Having done a couple of LAMMs and an OMM without suffering complete disaster, Greg and I took on this year's Highlander Mountain Marathon in Laggan. That makes it sound rather confrontational, but it was actually a very friendly event with some great running (and a lot of hard work).
At the grand old age of 31, I didn't fancy camping the night before and so we passed the night in relative luxury in a hotel. I'm not sure whether that's sacrilege on an MM weekend, but it definitely makes life easier. The forecast was reasonable and blue sky abounded as we reached the start field on saturday morning.
A nice bus trip took us to the shores of Loch Laggan, where we had a clear view of the still quite comprehensive snow cover from around 800m. We started the day in high spirits, and they only got higher as we moved up the Allt Coire Ardair to the lochan via two controls. With our recent Snowdonia jaunt proving its worth we then climbed the snow slope out of the back of the cwm.
From our high point of Stob Poite Coire Ardair we flew down good snow to pick up the second half of the day's controls. I started suffering at this point, losing pace and generally feeling quite sick (something which doesn't normally afflict me even if I'm really pushing). By the final checkpoint, around 3km from mid-camp, I was about ready to give up and was really only carrying on for Greg's sake. I crawled to the finish and promptly spent the rest of the evening being violently ill.
With the tummy bug identified as the cause of my slow pace, we enjoyed the warm, dry and sociable atmosphere of the heated ceilidh tent (luxury!) and then I waited overnight to see if breakfast would stay down before deciding whether to retire or not. Fortunately everything went according to plan and so we marked up the controls on the map and started day two with a climb to the first one. Sunday was Greg's turn to suffer, as a heavy cold combined with him having decided to carry my half of the shared gear as I'd effectively taken on very few calories overnight.
As a result, I had a pretty reasonable day and was able to help pull Greg through his 'down' patches. One of these involved a fairly significant fall through a snow bridge and bang to his leg, but he popped a couple of ibuprofen and got on with it.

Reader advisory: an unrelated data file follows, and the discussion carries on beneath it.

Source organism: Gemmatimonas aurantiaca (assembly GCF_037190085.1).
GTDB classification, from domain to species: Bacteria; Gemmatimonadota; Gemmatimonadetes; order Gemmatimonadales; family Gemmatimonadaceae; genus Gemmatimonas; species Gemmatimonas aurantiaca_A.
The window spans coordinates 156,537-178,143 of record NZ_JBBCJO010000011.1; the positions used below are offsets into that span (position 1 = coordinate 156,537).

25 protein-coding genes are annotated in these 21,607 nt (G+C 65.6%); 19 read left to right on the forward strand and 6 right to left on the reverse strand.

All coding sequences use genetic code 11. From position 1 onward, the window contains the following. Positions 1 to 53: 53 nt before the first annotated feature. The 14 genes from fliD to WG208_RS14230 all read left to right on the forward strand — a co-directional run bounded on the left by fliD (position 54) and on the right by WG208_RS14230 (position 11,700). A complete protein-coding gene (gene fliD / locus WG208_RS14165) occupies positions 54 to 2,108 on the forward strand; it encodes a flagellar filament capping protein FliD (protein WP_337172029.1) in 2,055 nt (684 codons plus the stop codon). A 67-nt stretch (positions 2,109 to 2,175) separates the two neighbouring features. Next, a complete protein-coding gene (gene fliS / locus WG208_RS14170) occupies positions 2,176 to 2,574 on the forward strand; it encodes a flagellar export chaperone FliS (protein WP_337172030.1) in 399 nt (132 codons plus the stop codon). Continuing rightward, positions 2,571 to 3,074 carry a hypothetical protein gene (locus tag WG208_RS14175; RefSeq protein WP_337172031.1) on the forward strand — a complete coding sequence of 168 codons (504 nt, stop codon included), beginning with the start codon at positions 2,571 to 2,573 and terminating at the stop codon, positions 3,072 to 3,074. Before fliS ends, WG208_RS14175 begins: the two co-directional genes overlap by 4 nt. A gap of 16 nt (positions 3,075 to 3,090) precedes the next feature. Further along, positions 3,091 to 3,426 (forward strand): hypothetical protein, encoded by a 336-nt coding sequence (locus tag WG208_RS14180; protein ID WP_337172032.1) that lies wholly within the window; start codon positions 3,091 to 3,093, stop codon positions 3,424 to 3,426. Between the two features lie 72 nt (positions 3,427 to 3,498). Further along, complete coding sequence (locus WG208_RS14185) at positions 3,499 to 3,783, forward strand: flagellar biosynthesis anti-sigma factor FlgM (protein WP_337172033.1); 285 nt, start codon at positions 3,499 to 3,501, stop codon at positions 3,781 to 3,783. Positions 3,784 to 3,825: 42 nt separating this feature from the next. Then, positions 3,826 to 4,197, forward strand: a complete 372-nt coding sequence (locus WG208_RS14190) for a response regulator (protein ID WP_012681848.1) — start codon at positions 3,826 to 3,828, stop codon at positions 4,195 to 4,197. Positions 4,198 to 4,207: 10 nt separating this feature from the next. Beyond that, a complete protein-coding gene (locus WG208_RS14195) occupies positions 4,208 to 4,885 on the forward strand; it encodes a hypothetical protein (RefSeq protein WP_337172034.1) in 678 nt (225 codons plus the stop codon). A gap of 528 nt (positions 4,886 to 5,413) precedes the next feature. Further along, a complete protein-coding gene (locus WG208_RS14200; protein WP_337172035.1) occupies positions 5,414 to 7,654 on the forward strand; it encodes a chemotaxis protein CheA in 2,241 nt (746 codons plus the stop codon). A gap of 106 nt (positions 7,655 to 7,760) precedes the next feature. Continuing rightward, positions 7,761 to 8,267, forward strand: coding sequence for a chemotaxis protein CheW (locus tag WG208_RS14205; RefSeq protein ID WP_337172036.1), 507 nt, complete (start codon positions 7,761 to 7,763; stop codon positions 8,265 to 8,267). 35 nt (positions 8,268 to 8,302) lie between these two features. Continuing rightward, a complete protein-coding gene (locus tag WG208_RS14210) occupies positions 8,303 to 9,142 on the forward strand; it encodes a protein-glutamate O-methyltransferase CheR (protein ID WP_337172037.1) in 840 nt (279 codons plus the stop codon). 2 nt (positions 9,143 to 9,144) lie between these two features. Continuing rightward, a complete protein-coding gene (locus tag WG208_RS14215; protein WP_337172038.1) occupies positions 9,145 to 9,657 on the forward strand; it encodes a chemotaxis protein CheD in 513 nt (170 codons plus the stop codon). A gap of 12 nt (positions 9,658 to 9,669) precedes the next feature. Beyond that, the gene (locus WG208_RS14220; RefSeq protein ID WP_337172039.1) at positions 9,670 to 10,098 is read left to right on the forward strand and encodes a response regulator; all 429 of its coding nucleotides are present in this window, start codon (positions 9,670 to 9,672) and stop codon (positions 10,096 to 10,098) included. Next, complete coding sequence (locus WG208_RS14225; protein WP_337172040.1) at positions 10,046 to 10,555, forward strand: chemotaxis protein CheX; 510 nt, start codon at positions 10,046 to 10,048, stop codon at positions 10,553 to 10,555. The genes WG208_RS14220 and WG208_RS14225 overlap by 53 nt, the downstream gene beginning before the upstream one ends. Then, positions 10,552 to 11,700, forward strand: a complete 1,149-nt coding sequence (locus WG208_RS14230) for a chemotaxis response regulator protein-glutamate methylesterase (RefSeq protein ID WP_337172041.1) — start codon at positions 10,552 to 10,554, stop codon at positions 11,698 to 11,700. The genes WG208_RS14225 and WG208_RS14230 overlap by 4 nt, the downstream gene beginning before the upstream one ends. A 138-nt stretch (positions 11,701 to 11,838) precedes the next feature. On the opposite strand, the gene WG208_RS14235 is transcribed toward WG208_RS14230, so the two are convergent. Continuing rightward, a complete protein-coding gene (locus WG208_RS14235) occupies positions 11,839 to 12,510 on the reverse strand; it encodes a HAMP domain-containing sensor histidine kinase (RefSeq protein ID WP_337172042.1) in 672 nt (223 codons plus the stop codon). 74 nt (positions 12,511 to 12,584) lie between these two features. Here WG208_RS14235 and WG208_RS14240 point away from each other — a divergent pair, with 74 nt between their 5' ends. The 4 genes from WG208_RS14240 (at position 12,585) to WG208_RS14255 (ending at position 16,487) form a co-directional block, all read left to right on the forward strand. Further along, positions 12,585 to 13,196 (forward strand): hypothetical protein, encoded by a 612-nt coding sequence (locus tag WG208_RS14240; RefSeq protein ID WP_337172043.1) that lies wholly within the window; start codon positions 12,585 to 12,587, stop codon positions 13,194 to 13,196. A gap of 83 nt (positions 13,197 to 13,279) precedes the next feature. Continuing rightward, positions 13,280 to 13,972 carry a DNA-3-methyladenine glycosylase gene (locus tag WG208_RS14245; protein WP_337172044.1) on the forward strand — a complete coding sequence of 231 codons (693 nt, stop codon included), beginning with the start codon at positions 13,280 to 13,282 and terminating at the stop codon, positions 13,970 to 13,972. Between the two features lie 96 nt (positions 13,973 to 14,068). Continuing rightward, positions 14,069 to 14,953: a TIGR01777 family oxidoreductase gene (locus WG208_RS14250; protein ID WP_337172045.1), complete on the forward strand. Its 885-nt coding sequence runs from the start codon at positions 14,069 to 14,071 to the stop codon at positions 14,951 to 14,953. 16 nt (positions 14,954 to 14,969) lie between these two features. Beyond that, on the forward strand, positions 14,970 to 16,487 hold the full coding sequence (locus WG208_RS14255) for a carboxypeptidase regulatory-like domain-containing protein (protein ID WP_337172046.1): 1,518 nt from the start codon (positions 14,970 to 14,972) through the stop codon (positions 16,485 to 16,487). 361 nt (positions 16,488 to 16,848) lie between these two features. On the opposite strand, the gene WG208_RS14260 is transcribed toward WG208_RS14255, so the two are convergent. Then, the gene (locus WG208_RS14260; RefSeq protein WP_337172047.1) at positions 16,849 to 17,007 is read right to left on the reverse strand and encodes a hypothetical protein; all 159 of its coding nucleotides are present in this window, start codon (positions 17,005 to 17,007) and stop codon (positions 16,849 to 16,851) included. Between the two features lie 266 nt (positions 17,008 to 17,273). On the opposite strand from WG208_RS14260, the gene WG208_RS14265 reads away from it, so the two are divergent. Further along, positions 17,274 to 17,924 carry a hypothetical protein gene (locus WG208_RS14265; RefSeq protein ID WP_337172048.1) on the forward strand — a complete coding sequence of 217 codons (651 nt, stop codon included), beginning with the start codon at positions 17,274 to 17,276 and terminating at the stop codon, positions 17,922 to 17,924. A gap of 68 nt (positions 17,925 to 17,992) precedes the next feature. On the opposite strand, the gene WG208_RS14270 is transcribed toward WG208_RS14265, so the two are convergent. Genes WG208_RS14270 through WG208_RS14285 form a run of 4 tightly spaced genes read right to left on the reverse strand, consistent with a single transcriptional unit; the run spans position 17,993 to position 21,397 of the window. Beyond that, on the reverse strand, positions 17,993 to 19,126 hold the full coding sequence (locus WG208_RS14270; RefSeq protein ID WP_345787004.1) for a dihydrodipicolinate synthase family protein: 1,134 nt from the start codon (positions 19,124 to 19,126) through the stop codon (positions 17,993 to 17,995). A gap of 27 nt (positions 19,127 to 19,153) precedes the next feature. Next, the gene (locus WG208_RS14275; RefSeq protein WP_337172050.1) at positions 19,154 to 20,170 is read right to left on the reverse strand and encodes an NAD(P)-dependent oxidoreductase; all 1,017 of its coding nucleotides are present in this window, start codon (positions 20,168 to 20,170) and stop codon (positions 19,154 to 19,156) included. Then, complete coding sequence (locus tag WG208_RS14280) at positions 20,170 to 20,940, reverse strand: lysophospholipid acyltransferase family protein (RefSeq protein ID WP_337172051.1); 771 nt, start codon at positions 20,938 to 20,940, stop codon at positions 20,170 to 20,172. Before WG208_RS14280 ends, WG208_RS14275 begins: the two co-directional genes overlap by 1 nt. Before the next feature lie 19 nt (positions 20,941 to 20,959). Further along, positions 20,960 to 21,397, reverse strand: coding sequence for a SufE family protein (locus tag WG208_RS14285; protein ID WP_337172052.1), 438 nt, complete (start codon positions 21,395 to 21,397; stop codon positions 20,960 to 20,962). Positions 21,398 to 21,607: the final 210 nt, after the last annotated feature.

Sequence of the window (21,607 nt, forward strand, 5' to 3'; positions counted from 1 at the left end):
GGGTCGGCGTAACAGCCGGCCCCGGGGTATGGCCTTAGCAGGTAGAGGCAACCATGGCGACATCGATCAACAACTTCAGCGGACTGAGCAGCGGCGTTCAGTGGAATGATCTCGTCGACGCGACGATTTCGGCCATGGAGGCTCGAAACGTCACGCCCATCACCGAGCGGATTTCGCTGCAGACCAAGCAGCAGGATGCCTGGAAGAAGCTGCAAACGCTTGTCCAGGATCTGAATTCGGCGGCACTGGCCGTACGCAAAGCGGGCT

From control number three we took a slightly devious route to four via the head of a stunning gorge north-west of Meallan Dubh, and then proposed to use similarly cunning tactics from four to five. The fact that everyone was heading off in the opposite direction didn't bother us, as we thought we were being very clever by going low-and-long to avoid the shorter but very steep and significant climb that everyone else was doing. We were, at this point, unaware that in my befuddled state that morning I must have completely missed one of the controls when reading the list out to Greg. We do have a system for marking down the controls, but it seems it included me as a single point of failure, and I failed. We also have a double-check procedure in place, but it's predicated on me not being foolish enough to omit controls entirely.
Everyone else was therefore doing the climb because they knew about the control at the top of it! We duly navigated our way to what we thought was the next control, blissfully ignorant of the fact that everyone else had visited another one in the meantime. We obviously weren't aware of the error at the time, and the last couple of kilometres felt like a battle of attrition with the hillside as we continued to plod our (now 25%-longer-than-the-planner-intended!) way to the last control. That done, we both managed to get a sprint shamble on to the finish line.
Interestingly, we placed 15th on day one and based purely on timings for day two we would have placed about 18th overall. That involves us covering a bit less ascent but a bit more distance, so we can't have been moving too slowly despite how it felt. Alas, you don't get extra points for going entirely the wrong way and so for the first time we don't have a race result. Shocking. Nevertheless, we both had fun and that's what counts. Apparently *.
Anyway, I can safely say that this was the hardest, snowiest, friendliest, most relaxed, most river-crossingy, and probably overall most enjoyable mountain marathon I've done to date. The Saunders is in July and it will have to be pretty special to beat this!
* That's a joke – I had a great time. :)